Take a reading from stationary field core plates to the winding ends; no contact.

Reading from coil end to end should make contact like any other wire from end to end.

Also as a last resort sort of thnig because you really dont want to upset it; make sure the armature plate can't twist on the shaft at all. Ive had two get loose, cause iissues, and just swaped in new ones; but I don't know if thats a special armature or swapable with a type 1 or something.

David Johnston posted:

DS Texas, how was your motor wired?  It sounds like the power might have been applied to the brushes without the field in series.  

David, I am not sure I understand the question.  How should I test the motor with it removed from the log loader? 

The motor has two terminals - one has a wire connected to the motor winding and the other was connected to a long black wire from the terminals at the other end of the log loader.  Should power be applied to the two terminals for testing? 


Thanks to David and C.W.,

I applied power to the motor terminal where the black wire would be connected and to the ground lug on the side of the motor.  The motor turned although it was noisy.  I am still getting sparks inside the motor at the brushes and the top of the brush tubes on the outside are hot to touch.  Are these normal?

I feel a little "stupid/dumb" for not thinking through how the motor would get power before I tested it. 

What type lubricant do you recommend for the gear box on these motors?   The person who owned this accessory must have worked under the theory that "more is better" since the gear box was packed with grease.

This accessory had sandpaper taped to the big black wheel.  I assume this was to help ensure the belt would move.  What do you recommend?  Was this original?

Thanks again for the help. 


Two types of lube are needed.  The gears should have a coat of grease.  I use Lucas Red and Tacky #2. Just needed on the gears, do not fill the box. The bearings are oilite.  They are a porous bronze with oil inpregnation.  These should be wiped clean.  Do not clean them with a solvent as you do not want to remove the oil soaked into the bronze. I would oil the bearings with LaBelle #107, which is a light weight synthetic motor oil. I soak the bearings in the oil for a couple of days before reassembly. I do not know if this helps reimpregnate the bronze, but the effort makes me feel good.  If you need solvent to clean the bearings, use the light oil on a rag or Q-tip.   I would never use white lithium grease for anything.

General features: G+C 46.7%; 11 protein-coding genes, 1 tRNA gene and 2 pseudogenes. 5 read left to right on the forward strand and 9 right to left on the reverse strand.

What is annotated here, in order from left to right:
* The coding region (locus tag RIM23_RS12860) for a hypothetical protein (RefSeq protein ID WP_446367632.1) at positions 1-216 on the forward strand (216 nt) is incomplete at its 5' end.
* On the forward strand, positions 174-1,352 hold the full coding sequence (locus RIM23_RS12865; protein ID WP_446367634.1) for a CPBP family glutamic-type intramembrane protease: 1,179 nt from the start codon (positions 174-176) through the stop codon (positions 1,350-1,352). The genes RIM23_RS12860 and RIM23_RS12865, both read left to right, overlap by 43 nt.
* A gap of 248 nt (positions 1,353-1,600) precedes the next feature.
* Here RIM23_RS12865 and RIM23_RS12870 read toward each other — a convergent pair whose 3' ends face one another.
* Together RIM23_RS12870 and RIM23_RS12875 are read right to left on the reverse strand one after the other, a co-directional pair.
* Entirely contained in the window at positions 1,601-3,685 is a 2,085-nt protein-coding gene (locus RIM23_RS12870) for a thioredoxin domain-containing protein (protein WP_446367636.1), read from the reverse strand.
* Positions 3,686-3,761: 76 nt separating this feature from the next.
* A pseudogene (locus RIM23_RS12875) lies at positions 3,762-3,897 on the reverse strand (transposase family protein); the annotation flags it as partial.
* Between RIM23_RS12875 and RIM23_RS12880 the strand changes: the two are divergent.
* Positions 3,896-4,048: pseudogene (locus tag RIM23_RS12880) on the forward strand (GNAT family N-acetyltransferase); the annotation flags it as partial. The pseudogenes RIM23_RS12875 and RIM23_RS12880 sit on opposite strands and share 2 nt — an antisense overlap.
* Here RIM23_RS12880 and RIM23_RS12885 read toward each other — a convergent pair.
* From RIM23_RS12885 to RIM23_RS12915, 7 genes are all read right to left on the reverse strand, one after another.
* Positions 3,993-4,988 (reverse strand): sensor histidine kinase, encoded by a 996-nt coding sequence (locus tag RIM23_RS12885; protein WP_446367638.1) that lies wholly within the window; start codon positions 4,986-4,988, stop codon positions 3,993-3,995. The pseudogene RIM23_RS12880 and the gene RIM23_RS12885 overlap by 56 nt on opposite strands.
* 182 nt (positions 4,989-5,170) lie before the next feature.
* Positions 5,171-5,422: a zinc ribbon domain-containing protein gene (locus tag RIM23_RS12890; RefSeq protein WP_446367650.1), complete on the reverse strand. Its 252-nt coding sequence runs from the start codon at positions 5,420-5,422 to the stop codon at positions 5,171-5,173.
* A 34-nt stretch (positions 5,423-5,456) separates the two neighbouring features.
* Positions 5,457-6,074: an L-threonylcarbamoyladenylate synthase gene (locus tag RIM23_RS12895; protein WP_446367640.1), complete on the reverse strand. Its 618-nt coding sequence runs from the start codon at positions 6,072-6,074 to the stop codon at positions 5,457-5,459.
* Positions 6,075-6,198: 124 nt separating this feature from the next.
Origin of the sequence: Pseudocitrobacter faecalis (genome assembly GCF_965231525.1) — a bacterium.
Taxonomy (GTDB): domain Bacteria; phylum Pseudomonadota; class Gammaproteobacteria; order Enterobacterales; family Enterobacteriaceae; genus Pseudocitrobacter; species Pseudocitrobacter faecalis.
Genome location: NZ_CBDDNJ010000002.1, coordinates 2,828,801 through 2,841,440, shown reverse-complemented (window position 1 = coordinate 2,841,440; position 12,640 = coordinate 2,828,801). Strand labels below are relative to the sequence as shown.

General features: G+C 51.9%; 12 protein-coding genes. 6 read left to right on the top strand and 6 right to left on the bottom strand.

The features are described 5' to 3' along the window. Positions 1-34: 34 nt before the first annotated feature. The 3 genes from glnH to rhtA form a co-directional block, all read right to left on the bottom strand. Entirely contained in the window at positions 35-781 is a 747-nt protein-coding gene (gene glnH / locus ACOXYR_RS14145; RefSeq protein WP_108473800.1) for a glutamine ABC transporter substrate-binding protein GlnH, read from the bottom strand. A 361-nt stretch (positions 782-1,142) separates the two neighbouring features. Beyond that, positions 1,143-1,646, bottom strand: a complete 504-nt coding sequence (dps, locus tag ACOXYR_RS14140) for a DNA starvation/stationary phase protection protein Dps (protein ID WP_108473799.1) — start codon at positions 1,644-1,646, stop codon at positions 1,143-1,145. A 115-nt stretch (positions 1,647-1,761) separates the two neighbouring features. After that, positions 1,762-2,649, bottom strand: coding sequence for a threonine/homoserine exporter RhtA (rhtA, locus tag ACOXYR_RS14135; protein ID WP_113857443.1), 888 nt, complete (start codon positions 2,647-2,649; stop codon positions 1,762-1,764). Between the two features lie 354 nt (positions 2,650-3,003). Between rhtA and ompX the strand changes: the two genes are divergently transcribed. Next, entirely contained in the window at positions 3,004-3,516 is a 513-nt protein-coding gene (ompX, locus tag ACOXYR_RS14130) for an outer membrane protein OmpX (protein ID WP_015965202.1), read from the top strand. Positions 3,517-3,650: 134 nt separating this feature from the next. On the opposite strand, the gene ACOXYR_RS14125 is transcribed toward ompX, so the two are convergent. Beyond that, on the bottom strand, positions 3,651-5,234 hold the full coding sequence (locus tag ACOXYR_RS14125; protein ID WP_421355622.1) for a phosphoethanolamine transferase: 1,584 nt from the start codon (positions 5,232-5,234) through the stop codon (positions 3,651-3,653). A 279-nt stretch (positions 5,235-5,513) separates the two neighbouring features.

Keeping the red belt from slipping has always been a problem with the load loader. If the sand paper works, I would leave it. 

As for sparking on the commutator, there are three copper segments on the commutator.  They are at different voltage potential.  When the armature goes around and the brush crosses the slots in the commutator, it shorts the two bars together for an instant causing a spark. So some sparking is normal.  On high hour motors like you might find in a locomotive, the sparking might erode a low spot on each side of the slot. This causes more arcing and that causes more erosion of the commutator surface. However on the log loader I doubt it would have gotten enough hours of operation to do much damage.  Hot brush tubes are normal.  The brushes can get very hot  

The other advice provided in this thread is all good advice.